Ending the freak show mentality

I have been doing some research into resources for families with children with facial differences and I have discovered two things. First, the reasons for having or developing a facial difference are many and varied. It is such an unique problem for each individual. There are some syndromes which are more common than others and present with pretty much the same issues, but common is a relative word and for the most part these syndromes are fairly rare.

The second thing I've discovered is that it is something that is very seldom talked about... at least based on my cursory search. If you Google blogs about raising a child with cerebral palsy or cleft lip and palate or spina bifida or limb differences, you immediately get dozens of helpful articles and blogs by parents travelling this road with their children. If you Google blogs about raising a child with a facial deformity, well you get the modern version of the circus sideshow. There's not a lot that's helpful or supportive and an awful lot of things like "25 most hideous faces". And in the first two pages you get my blog. Now, in the great world of Google analytics, the fact that my lowly blog makes it onto the second page of results for such a broad search topic tells me that there's just not a lot out there.

I did find a couple of single posts or articles, mainly about the experience of various mothers when their child was born and they were confronted with their child's differences. But others' experiences with the implications for day-to-day life just don't seem to be there. And when you add adoption into the equation, well, there seems to be even less. It seems the best we can do is the fictional account found in the book Wonder, which while good and opens up a lot of discussion, is not a personal account. 

I firmly believe that talking about hard issues, not hiding in shame, and normalizing life for anyone who looks different is the best way to deal with these hard things. It is one reason why I blog. When we adopted H., I don't think we realized how far out of the norm we were moving. I want my child to be comfortable with who she is. I don't want her to think that how she looks is something to be hidden or embarrassed by. At the same time, I also don't think it is wrong to pursue options to change her appearance to one that she wants. What is always lurking behind the surface is the tension between these two positions. We need to be able to talk about it. We need to think about these things. What we don't need to do is hide or be surreptitious in our dealings with these issues.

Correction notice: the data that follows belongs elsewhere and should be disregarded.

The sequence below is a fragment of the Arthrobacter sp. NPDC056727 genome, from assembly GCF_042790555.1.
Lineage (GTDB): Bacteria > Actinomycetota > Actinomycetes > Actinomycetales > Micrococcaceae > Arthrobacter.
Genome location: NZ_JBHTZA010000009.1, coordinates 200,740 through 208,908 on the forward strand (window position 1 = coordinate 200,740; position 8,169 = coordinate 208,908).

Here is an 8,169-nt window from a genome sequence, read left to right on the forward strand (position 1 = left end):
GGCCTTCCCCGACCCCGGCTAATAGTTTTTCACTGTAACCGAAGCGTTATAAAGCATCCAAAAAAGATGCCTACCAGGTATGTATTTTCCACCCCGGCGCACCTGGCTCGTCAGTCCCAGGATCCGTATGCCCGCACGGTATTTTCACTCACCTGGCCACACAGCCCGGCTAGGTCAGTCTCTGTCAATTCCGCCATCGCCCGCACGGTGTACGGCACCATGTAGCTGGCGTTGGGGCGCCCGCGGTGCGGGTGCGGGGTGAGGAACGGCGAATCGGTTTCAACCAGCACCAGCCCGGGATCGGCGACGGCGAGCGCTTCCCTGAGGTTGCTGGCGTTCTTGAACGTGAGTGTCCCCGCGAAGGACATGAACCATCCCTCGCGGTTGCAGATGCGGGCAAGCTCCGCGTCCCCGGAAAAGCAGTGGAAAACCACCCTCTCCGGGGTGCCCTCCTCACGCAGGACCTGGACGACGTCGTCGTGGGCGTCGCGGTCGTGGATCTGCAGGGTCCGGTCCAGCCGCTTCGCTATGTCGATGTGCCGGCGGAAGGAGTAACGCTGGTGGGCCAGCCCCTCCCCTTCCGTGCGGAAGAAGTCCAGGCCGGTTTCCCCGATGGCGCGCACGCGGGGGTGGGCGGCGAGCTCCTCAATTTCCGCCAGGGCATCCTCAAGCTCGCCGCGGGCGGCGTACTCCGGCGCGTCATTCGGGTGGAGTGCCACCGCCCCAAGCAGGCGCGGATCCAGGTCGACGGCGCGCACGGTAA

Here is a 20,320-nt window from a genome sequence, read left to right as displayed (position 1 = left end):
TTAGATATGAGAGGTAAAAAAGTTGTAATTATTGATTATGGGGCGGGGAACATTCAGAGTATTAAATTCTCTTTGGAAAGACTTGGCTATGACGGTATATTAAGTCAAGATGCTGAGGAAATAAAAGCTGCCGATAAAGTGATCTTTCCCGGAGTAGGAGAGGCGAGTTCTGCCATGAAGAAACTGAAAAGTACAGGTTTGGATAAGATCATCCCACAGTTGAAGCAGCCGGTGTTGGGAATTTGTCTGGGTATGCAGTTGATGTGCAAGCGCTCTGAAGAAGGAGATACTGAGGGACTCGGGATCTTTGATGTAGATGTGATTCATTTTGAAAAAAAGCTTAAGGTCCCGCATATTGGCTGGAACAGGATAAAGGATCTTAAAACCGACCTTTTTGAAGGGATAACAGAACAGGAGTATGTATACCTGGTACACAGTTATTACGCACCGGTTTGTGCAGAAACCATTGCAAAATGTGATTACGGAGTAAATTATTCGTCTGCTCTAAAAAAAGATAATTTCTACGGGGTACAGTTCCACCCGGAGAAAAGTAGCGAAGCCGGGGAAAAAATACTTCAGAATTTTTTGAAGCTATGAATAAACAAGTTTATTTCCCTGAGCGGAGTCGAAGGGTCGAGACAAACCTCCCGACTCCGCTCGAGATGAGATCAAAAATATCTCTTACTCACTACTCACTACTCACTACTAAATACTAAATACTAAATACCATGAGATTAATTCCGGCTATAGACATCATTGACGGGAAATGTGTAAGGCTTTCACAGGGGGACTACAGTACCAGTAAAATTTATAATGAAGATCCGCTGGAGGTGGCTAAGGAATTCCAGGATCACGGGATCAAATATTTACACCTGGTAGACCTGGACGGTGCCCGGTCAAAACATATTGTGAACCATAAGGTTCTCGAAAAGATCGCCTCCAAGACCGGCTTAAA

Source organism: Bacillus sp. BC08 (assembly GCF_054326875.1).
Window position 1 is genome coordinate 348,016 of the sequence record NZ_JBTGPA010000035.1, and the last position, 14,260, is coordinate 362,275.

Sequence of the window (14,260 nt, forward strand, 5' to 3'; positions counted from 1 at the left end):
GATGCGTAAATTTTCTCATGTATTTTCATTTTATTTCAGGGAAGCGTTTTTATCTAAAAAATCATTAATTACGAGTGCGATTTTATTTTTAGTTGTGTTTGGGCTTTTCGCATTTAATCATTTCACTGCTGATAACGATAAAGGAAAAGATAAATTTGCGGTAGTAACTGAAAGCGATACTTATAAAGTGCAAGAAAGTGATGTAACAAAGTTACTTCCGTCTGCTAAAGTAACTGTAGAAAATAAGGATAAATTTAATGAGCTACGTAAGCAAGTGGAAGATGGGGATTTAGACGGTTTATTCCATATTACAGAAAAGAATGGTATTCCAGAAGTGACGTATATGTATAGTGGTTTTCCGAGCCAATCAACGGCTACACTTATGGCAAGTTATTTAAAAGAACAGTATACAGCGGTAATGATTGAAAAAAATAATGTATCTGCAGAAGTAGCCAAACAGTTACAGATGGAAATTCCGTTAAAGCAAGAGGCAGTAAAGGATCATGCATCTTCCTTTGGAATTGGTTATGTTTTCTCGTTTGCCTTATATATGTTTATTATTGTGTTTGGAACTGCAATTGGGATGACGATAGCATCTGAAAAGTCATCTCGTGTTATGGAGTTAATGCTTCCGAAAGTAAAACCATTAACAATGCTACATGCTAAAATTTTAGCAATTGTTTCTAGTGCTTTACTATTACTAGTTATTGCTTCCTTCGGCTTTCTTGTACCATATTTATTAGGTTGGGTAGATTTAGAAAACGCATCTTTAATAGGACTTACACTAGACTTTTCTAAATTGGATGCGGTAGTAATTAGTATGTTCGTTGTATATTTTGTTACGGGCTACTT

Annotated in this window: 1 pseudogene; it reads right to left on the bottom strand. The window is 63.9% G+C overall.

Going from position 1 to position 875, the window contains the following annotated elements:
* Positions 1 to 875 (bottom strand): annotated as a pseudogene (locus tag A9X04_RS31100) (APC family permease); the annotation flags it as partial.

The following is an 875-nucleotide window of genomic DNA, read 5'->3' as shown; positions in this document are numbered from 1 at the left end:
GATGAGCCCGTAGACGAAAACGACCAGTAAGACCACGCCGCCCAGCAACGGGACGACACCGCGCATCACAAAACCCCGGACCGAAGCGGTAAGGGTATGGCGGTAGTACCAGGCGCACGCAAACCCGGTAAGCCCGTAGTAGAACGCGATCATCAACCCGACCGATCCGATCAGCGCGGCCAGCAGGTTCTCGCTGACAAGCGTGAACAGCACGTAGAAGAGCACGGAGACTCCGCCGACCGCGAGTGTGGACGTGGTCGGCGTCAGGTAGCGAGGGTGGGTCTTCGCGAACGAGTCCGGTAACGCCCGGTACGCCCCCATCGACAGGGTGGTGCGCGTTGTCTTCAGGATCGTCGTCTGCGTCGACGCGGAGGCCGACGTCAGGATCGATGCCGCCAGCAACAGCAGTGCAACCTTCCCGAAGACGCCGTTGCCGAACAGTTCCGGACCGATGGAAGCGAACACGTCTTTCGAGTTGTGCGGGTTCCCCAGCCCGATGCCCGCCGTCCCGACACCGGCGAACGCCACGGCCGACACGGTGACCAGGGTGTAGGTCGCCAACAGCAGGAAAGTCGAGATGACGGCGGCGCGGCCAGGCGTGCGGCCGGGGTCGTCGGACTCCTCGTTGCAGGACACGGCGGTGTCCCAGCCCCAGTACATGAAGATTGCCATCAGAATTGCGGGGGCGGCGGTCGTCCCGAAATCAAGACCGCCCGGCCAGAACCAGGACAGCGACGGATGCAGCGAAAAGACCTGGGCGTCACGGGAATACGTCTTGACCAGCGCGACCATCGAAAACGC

To this end, I would love to find other parents who are raising children with facial differences. I would especially love to connect adoptive parents together. But I don't know how to find them! So, if anyone knows of a blog or something of that sort to point me to, I would appreciate it.
I have a new article up:  Taking a Break


Lucy said…
I think your facial reconstructive surgeon would probably know of more people in that category than anyone else would.
Kelly said…
I've frequently seen children listed in China who have facial deformities, but usually I don't know if they get families or if the family blogs. Besides LWB's Yong, the only other one that comes to mind is this family with Holt who adopted a boy with a facial cleft. http://holtinternational.org/blog/2012/10/one-wonderful-family-for-one-amazing-boy/

I enjoy reading all that you have to say on this topic. I linked to your post about adopting a child with a facial deformity on my blog entry about choosing which special needs to be open to.
Kelly said…
I had another thought--children who are burn victims would fall into this category. This is a friend-of-a-friend from facebook: http://letuskneel.blogspot.com/2013/01/kneeling-before-my-god.html
thecurryseven said…
Thanks, Kelly. Those are two good leads. The burn victim angle makes me realize I know another mother whose daughter from China has facial burns, so I'll try contacting her as well.

Lucy, I plan on asking our surgeon (or more specifically his nurses), but Hippa laws don't work in my favor, here.

Lucy said…
I think with the surgeon it might be more a case of giving out your contact information and then others could pursue you if they chose. Maybe he would let you leave a card in his office or something like that.
Anonymous said…
You may already be aware of this blog. Dennis is adopted and has a facial deformity. http://smilesandtrials.blogspot.ca/
thecurryseven said…
I didn't know about this blog... thank you!! I've already contacted her.


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